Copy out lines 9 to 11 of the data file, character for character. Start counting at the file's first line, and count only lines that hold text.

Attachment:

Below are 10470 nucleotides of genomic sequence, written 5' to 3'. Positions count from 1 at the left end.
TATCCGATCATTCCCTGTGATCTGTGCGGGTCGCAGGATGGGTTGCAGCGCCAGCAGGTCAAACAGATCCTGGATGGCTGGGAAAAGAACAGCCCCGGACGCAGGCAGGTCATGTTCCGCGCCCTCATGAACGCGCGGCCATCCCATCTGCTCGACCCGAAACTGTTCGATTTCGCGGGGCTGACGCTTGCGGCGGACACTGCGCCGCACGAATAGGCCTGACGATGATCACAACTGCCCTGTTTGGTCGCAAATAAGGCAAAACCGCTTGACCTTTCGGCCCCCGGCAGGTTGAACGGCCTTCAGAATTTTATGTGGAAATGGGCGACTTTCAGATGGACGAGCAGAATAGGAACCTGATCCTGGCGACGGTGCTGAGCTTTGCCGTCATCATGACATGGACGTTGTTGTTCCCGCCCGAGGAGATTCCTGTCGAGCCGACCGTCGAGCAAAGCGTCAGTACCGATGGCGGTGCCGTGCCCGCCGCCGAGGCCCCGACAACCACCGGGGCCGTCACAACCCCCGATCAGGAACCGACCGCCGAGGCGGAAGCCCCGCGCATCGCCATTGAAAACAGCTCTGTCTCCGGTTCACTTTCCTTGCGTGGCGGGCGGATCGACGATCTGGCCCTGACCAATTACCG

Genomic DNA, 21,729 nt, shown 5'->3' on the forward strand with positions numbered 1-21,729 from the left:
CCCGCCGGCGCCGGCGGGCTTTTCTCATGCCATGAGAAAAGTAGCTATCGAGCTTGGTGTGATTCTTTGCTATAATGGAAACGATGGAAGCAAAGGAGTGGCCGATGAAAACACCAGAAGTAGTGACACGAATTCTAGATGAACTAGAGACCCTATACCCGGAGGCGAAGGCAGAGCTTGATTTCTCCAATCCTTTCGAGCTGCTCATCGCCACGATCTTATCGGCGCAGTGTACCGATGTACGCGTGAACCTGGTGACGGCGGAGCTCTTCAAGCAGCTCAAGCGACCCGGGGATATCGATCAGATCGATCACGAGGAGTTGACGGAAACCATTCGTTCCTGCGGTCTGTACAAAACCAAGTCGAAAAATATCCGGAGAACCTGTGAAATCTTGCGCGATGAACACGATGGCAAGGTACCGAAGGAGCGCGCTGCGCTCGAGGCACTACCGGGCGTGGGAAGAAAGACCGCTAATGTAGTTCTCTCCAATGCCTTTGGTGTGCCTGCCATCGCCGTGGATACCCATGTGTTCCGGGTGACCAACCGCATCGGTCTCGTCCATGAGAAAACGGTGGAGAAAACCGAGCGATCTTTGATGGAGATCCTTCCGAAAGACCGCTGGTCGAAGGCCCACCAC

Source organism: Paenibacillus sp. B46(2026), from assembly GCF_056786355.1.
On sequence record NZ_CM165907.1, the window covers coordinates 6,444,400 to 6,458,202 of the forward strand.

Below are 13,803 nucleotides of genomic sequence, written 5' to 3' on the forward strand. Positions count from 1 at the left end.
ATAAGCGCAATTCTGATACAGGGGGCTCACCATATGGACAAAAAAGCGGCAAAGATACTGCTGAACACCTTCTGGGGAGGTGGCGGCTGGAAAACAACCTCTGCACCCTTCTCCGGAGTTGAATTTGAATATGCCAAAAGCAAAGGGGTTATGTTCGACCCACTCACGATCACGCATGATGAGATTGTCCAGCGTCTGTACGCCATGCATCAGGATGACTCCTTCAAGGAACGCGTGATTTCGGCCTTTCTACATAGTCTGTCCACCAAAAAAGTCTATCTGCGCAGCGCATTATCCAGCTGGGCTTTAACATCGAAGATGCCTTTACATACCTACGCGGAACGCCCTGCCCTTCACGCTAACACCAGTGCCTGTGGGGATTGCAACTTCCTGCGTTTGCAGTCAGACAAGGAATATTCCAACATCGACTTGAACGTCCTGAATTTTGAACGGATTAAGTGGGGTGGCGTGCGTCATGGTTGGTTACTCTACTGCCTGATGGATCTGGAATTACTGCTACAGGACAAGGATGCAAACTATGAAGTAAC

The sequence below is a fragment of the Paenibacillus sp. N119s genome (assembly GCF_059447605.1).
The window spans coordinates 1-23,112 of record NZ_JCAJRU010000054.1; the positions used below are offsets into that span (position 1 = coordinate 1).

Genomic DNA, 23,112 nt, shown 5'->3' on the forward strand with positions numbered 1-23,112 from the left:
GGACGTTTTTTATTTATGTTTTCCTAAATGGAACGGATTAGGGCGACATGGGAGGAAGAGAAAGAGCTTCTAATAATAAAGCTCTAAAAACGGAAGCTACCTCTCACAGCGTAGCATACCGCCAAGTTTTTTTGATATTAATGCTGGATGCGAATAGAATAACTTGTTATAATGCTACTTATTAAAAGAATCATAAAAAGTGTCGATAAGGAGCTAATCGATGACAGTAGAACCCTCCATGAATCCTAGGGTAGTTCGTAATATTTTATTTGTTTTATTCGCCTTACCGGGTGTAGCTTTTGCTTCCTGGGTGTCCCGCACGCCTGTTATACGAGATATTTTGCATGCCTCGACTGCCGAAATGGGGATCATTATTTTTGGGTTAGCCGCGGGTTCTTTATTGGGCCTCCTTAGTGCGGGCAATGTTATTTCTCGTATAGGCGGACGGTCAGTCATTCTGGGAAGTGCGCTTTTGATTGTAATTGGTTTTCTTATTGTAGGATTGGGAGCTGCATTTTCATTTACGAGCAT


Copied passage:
The sequence below is a fragment of the Paenibacillus sp. N119s genome (assembly GCF_059447605.1).
The window spans coordinates 1-23,112 of record NZ_JCAJRU010000054.1; the positions used below are offsets into that span (position 1 = coordinate 1).

Genomic DNA, 23,112 nt, shown 5'->3' on the forward strand with positions numbered 1-23,112 from the left: